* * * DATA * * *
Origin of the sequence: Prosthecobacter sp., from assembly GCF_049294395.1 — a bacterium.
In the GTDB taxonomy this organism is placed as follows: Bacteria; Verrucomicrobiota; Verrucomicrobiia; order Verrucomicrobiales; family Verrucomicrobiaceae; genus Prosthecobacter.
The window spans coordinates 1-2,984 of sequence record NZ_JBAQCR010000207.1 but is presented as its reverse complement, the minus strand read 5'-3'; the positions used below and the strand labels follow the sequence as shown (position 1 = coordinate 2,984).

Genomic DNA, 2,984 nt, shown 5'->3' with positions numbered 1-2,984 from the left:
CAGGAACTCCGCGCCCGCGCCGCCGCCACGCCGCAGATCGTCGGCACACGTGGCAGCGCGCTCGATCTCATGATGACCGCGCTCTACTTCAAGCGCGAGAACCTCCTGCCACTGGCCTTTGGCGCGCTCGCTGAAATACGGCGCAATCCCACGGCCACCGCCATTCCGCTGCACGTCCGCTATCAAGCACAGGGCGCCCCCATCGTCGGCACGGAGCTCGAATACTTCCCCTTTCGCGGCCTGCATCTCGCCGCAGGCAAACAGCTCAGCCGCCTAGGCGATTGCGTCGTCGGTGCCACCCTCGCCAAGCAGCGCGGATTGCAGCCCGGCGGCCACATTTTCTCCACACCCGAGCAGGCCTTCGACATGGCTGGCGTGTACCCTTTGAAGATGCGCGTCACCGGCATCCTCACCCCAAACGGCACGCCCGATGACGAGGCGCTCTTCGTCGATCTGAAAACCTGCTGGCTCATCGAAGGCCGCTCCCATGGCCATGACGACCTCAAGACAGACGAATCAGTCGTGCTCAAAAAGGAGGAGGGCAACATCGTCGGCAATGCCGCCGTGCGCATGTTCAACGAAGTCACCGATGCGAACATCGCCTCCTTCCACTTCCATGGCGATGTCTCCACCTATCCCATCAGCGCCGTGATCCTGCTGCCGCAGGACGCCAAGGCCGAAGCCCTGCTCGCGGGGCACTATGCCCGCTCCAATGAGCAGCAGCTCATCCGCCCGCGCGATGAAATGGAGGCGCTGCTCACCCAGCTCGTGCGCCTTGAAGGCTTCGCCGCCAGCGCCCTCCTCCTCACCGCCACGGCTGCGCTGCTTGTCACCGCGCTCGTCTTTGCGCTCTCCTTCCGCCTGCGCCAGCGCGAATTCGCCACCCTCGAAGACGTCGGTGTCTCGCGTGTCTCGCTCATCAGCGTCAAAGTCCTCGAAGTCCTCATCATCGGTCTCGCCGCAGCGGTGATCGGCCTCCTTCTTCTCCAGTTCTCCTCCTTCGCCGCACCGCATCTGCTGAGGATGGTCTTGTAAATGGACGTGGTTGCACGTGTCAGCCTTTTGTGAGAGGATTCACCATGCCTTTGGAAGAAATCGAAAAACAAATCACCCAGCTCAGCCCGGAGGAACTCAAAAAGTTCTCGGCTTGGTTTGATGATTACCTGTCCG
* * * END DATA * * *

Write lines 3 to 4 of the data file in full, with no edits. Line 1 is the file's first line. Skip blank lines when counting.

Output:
The window spans coordinates 1-2,984 of sequence record NZ_JBAQCR010000207.1 but is presented as its reverse complement, the minus strand read 5'-3'; the positions used below and the strand labels follow the sequence as shown (position 1 = coordinate 2,984).

Genomic DNA, 2,984 nt, shown 5'->3' with positions numbered 1-2,984 from the left: